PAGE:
That's as good as it gets.

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Dear Readers,

The ifo Institute reports new records in business climate, business situation and business expectations. "In the German executive floors," write the researchers themselves, "there is high spirits". A glance at the ifo economic clock shows that the German economy has never been so deep in boom territory before. It goes without saying that in this situation, the ifo traffic light will also keep to "dark green" (graphs below).

The boom in the German economy is progressing so briskly. Capacities are now being used at above-average rates almost everywhere. In the construction industry in particular, they are already very tense. In view of this boom, the insanity of a "one size fits all" monetary policy in Europe is once again being revealed.

It is irresponsible to continue to fuel the boom in Germany - by far the largest economy in Europe - with zero interest rates because the economy in the southern states is growing only weakly. Did monetary policymakers learn nothing from the years before 2007, when Germany, the sick man of Europe, needed low interest rates and these then triggered a credit-financed construction boom in Ireland and the southern states? What is particularly absurd is that many German politicians now also want to step on the gas in terms of fiscal policy - after all, choice is what presents are needed for. How all this will end in 2018 or 2019 can be looked up in any economics textbook. Keyword: economic cycle.

What does this mean for the stock market? Nothing has changed in our basic scenario. The German equity market continues to benefit from the historically unique combination of boom and zero interest rate. However, the situation is worsening. After all, the future is being paid for on the stock markets. And the rule is: If things can't get much better, they'll probably get worse.

The nervous reaction to Mario Draghis' positive comments on the economic situation in Europe shows that market participants are well aware of this. It was increasingly based on a broad foundation. A signal for a turnaround in interest rates? "We need perseverance in monetary policy," reassures Draghi. The head of the central bank did not want to talk about a tightening of monetary policy - i.e. the "increase" of the deposit rate from a completely absurd minus of 0.4 percent to absurd zero percent.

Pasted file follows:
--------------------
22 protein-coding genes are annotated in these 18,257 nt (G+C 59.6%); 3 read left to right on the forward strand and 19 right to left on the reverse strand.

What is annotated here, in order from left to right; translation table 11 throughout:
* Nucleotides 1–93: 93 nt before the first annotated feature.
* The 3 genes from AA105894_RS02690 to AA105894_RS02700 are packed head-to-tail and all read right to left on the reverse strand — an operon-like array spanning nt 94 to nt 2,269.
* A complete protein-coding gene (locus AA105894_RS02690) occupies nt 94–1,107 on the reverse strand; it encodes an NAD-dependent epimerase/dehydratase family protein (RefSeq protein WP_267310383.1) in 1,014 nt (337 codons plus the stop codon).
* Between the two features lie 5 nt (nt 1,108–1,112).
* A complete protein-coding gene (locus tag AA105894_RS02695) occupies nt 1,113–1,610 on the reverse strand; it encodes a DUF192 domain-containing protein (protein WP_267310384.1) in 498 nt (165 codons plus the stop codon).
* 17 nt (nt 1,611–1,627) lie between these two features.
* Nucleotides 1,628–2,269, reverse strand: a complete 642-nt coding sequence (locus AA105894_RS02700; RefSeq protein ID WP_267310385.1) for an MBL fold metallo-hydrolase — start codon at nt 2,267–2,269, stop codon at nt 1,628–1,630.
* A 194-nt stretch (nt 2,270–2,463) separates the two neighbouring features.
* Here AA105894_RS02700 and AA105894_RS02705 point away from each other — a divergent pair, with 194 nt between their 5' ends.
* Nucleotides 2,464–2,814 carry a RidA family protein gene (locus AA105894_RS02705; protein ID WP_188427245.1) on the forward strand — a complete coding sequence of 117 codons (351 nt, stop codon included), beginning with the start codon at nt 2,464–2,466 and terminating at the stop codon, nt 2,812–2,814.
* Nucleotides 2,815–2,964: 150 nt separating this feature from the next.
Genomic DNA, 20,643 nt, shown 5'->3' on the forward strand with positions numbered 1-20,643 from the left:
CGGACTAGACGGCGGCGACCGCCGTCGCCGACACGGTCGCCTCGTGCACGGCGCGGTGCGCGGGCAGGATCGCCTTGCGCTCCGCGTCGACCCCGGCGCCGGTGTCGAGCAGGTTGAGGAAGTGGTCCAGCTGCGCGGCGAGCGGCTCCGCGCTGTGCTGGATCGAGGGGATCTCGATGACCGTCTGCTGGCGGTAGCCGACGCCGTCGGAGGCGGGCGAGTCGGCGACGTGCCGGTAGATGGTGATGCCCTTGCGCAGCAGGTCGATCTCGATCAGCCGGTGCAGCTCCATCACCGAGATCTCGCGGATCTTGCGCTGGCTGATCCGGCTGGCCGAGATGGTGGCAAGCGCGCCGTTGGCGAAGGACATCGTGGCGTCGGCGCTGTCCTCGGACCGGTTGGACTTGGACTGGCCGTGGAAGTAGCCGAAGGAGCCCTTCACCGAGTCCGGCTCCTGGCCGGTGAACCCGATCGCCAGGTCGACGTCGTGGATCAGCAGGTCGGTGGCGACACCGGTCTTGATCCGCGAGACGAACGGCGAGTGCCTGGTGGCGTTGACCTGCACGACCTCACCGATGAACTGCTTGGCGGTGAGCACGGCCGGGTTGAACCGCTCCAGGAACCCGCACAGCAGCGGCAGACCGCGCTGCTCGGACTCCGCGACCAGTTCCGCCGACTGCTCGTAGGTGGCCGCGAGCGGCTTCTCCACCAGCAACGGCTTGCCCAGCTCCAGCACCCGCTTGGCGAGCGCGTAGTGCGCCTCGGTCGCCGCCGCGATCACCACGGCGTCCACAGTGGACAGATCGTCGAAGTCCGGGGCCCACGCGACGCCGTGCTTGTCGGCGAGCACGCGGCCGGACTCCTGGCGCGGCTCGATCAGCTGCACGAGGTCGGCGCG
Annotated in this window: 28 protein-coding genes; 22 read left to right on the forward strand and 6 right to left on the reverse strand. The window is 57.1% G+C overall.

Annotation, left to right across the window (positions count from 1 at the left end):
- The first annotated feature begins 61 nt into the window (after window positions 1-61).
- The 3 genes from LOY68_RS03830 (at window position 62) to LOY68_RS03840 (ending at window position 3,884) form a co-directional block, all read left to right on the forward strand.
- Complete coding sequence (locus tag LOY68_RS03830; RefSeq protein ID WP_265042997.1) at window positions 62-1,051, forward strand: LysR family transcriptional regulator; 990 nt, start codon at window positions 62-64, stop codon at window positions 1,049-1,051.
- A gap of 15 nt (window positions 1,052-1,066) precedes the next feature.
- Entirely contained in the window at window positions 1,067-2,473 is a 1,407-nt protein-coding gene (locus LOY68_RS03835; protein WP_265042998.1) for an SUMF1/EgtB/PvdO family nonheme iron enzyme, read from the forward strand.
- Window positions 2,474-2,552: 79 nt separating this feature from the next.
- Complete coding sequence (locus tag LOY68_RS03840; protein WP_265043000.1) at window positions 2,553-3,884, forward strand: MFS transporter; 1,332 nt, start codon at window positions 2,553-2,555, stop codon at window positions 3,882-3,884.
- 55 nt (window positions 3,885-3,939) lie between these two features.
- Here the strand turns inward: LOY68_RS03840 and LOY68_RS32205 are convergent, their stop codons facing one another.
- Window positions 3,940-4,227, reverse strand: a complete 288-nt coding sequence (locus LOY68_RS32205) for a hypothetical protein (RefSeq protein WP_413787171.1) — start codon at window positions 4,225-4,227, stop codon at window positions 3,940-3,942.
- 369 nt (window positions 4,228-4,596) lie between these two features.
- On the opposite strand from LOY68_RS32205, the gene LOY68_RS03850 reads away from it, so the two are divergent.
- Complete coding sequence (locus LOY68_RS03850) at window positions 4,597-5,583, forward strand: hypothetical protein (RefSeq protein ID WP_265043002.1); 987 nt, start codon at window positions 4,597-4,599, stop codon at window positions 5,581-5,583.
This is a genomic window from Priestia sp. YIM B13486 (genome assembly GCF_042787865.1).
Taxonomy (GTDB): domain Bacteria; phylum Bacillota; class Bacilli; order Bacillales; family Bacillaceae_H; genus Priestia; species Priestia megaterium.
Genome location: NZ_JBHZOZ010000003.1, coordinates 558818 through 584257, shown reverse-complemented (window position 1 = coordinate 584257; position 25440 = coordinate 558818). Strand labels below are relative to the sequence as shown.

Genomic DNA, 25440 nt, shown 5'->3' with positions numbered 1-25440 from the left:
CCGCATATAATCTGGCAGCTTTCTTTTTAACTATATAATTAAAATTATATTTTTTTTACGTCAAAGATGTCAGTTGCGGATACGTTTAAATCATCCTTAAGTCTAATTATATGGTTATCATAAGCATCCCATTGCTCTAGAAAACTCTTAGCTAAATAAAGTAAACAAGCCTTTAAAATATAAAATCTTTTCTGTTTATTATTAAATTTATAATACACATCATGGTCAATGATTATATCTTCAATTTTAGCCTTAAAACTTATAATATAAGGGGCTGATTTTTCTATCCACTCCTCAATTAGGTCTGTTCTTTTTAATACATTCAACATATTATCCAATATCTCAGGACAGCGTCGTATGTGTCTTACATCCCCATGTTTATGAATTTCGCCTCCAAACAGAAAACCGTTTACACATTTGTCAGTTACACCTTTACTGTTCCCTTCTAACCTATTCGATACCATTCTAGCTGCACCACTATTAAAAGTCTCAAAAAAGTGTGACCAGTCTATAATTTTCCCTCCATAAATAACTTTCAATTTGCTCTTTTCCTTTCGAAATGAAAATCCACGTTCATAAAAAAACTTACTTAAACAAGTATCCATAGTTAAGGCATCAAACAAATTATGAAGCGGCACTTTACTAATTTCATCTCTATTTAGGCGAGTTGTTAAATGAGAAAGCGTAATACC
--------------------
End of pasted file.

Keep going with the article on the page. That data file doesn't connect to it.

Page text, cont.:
It is almost tragic that the ECB President is discovering positive developments in the economy at the very moment when the German economy is apparently gradually approaching a cyclical turnaround.

This does not have to happen immediately. An economic turnaround is only to be expected once ifo business expectations have declined three times in a row. The ifo indicator can fluctuate back and forth in the boom territory for some time until such a signal is received. The indicator showed similar values to those of today, for example, most recently at the turn of the year 2006 to 2007. At that time, the economy did not turn around until half a year later. And the DAX - starting from an already very strong overvaluation - had climbed by a further 15 percent by then.

In this context, however, an analysis by HELABA is also interesting. It examined how the DAX developed after the ifo index had reached spheres as airy as today. The result: On average, the DAX yielded a return of 4.1 percent in the following twelve months. If things don't get any better, they just get worse.

The private-wealth stock market indicator takes obvious risks into account. In view of the very ambitious valuation of many German shares, the model continues to propose "only" a 60 percent equity quota of the equity portion that the respective investor considers to be appropriate in the long term. An investment in stocks today is clearly a dance on the volcano. But this one doesn't have to be over yet.

yours

Klaus Meitinger

Note: Despite careful selection of sources, no liability can be accepted for the accuracy of the content. The information provided in private wealth is for information purposes only and does not constitute an invitation to buy or sell securities.

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